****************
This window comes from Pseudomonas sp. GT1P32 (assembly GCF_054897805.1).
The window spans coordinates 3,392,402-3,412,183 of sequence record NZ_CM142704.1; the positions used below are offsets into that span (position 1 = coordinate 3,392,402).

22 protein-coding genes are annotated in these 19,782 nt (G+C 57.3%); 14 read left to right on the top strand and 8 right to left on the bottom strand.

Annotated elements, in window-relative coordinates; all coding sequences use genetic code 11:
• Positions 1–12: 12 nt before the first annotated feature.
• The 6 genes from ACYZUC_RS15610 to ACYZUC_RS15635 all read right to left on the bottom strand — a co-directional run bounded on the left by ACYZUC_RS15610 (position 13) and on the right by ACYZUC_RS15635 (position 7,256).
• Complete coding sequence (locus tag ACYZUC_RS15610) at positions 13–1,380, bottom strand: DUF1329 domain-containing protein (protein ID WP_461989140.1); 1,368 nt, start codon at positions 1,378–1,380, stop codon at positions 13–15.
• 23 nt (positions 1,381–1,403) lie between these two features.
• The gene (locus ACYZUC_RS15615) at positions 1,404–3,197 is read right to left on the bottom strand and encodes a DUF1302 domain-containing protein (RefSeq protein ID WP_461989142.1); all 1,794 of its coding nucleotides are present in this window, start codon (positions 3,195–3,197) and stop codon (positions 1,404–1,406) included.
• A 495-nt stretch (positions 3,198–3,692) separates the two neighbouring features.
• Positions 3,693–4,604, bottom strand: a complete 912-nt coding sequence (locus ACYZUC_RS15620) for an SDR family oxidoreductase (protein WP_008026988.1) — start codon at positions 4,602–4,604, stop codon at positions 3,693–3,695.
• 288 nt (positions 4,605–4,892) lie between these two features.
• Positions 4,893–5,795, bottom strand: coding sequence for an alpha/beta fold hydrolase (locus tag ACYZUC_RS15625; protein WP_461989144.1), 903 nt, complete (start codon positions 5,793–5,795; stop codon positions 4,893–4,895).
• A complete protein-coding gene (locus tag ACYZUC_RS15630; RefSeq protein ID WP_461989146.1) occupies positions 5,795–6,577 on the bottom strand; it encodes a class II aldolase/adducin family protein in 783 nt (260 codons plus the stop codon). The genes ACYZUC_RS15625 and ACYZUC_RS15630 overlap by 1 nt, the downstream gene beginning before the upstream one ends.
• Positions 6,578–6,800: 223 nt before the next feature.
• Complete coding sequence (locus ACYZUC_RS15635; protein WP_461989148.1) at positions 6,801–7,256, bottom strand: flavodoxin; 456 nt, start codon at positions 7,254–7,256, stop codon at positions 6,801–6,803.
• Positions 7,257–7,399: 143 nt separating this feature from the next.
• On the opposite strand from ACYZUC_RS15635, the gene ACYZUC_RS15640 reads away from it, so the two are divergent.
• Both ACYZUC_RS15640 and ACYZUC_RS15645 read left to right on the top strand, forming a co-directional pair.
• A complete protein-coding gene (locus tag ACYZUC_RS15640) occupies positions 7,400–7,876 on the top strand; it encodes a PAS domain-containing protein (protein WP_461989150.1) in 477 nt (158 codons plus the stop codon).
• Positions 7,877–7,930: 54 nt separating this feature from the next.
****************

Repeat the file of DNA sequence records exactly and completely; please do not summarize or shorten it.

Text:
This window comes from Pseudomonas sp. GT1P32 (assembly GCF_054897805.1).
The window spans coordinates 3,392,402-3,412,183 of sequence record NZ_CM142704.1; the positions used below are offsets into that span (position 1 = coordinate 3,392,402).

22 protein-coding genes are annotated in these 19,782 nt (G+C 57.3%); 14 read left to right on the top strand and 8 right to left on the bottom strand.

Annotated elements, in window-relative coordinates; all coding sequences use genetic code 11:
• Positions 1–12: 12 nt before the first annotated feature.
• The 6 genes from ACYZUC_RS15610 to ACYZUC_RS15635 all read right to left on the bottom strand — a co-directional run bounded on the left by ACYZUC_RS15610 (position 13) and on the right by ACYZUC_RS15635 (position 7,256).
• Complete coding sequence (locus tag ACYZUC_RS15610) at positions 13–1,380, bottom strand: DUF1329 domain-containing protein (protein ID WP_461989140.1); 1,368 nt, start codon at positions 1,378–1,380, stop codon at positions 13–15.
• 23 nt (positions 1,381–1,403) lie between these two features.
• The gene (locus ACYZUC_RS15615) at positions 1,404–3,197 is read right to left on the bottom strand and encodes a DUF1302 domain-containing protein (RefSeq protein ID WP_461989142.1); all 1,794 of its coding nucleotides are present in this window, start codon (positions 3,195–3,197) and stop codon (positions 1,404–1,406) included.
• A 495-nt stretch (positions 3,198–3,692) separates the two neighbouring features.
• Positions 3,693–4,604, bottom strand: a complete 912-nt coding sequence (locus ACYZUC_RS15620) for an SDR family oxidoreductase (protein WP_008026988.1) — start codon at positions 4,602–4,604, stop codon at positions 3,693–3,695.
• 288 nt (positions 4,605–4,892) lie between these two features.
• Positions 4,893–5,795, bottom strand: coding sequence for an alpha/beta fold hydrolase (locus tag ACYZUC_RS15625; protein WP_461989144.1), 903 nt, complete (start codon positions 5,793–5,795; stop codon positions 4,893–4,895).
• A complete protein-coding gene (locus tag ACYZUC_RS15630; RefSeq protein ID WP_461989146.1) occupies positions 5,795–6,577 on the bottom strand; it encodes a class II aldolase/adducin family protein in 783 nt (260 codons plus the stop codon). The genes ACYZUC_RS15625 and ACYZUC_RS15630 overlap by 1 nt, the downstream gene beginning before the upstream one ends.
• Positions 6,578–6,800: 223 nt before the next feature.
• Complete coding sequence (locus ACYZUC_RS15635; protein WP_461989148.1) at positions 6,801–7,256, bottom strand: flavodoxin; 456 nt, start codon at positions 7,254–7,256, stop codon at positions 6,801–6,803.
• Positions 7,257–7,399: 143 nt separating this feature from the next.
• On the opposite strand from ACYZUC_RS15635, the gene ACYZUC_RS15640 reads away from it, so the two are divergent.
• Both ACYZUC_RS15640 and ACYZUC_RS15645 read left to right on the top strand, forming a co-directional pair.
• A complete protein-coding gene (locus tag ACYZUC_RS15640) occupies positions 7,400–7,876 on the top strand; it encodes a PAS domain-containing protein (protein WP_461989150.1) in 477 nt (158 codons plus the stop codon).
• Positions 7,877–7,930: 54 nt separating this feature from the next.